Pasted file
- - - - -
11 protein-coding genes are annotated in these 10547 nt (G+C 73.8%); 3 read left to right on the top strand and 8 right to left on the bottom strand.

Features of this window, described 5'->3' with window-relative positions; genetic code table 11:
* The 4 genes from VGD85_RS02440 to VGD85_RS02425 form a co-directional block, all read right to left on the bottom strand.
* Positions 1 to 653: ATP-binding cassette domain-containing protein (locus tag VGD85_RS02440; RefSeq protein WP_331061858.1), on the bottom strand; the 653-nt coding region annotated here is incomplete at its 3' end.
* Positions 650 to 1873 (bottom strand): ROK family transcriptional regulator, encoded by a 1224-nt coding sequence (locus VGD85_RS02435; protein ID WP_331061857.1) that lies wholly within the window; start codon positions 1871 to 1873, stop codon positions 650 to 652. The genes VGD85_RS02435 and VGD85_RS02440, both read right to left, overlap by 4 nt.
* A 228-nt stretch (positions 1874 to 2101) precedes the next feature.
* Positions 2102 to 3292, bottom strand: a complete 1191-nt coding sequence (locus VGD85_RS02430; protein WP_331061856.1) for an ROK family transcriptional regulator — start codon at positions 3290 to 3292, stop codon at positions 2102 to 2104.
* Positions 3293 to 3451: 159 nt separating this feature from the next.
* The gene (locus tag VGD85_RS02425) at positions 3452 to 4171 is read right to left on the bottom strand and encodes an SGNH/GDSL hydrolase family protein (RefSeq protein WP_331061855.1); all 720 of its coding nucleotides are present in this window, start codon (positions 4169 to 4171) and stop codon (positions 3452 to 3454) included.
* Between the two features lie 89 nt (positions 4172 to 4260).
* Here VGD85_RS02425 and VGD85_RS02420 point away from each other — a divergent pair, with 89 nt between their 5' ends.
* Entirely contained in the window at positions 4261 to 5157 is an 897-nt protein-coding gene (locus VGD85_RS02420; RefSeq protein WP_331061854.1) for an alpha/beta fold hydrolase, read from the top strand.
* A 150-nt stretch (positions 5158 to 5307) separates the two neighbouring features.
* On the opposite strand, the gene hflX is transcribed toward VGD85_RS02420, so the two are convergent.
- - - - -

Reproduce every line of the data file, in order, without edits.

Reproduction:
11 protein-coding genes are annotated in these 10547 nt (G+C 73.8%); 3 read left to right on the top strand and 8 right to left on the bottom strand.

Features of this window, described 5'->3' with window-relative positions; genetic code table 11:
* The 4 genes from VGD85_RS02440 to VGD85_RS02425 form a co-directional block, all read right to left on the bottom strand.
* Positions 1 to 653: ATP-binding cassette domain-containing protein (locus tag VGD85_RS02440; RefSeq protein WP_331061858.1), on the bottom strand; the 653-nt coding region annotated here is incomplete at its 3' end.
* Positions 650 to 1873 (bottom strand): ROK family transcriptional regulator, encoded by a 1224-nt coding sequence (locus VGD85_RS02435; protein ID WP_331061857.1) that lies wholly within the window; start codon positions 1871 to 1873, stop codon positions 650 to 652. The genes VGD85_RS02435 and VGD85_RS02440, both read right to left, overlap by 4 nt.
* A 228-nt stretch (positions 1874 to 2101) precedes the next feature.
* Positions 2102 to 3292, bottom strand: a complete 1191-nt coding sequence (locus VGD85_RS02430; protein WP_331061856.1) for an ROK family transcriptional regulator — start codon at positions 3290 to 3292, stop codon at positions 2102 to 2104.
* Positions 3293 to 3451: 159 nt separating this feature from the next.
* The gene (locus tag VGD85_RS02425) at positions 3452 to 4171 is read right to left on the bottom strand and encodes an SGNH/GDSL hydrolase family protein (RefSeq protein WP_331061855.1); all 720 of its coding nucleotides are present in this window, start codon (positions 4169 to 4171) and stop codon (positions 3452 to 3454) included.
* Between the two features lie 89 nt (positions 4172 to 4260).
* Here VGD85_RS02425 and VGD85_RS02420 point away from each other — a divergent pair, with 89 nt between their 5' ends.
* Entirely contained in the window at positions 4261 to 5157 is an 897-nt protein-coding gene (locus VGD85_RS02420; RefSeq protein WP_331061854.1) for an alpha/beta fold hydrolase, read from the top strand.
* A 150-nt stretch (positions 5158 to 5307) separates the two neighbouring features.
* On the opposite strand, the gene hflX is transcribed toward VGD85_RS02420, so the two are convergent.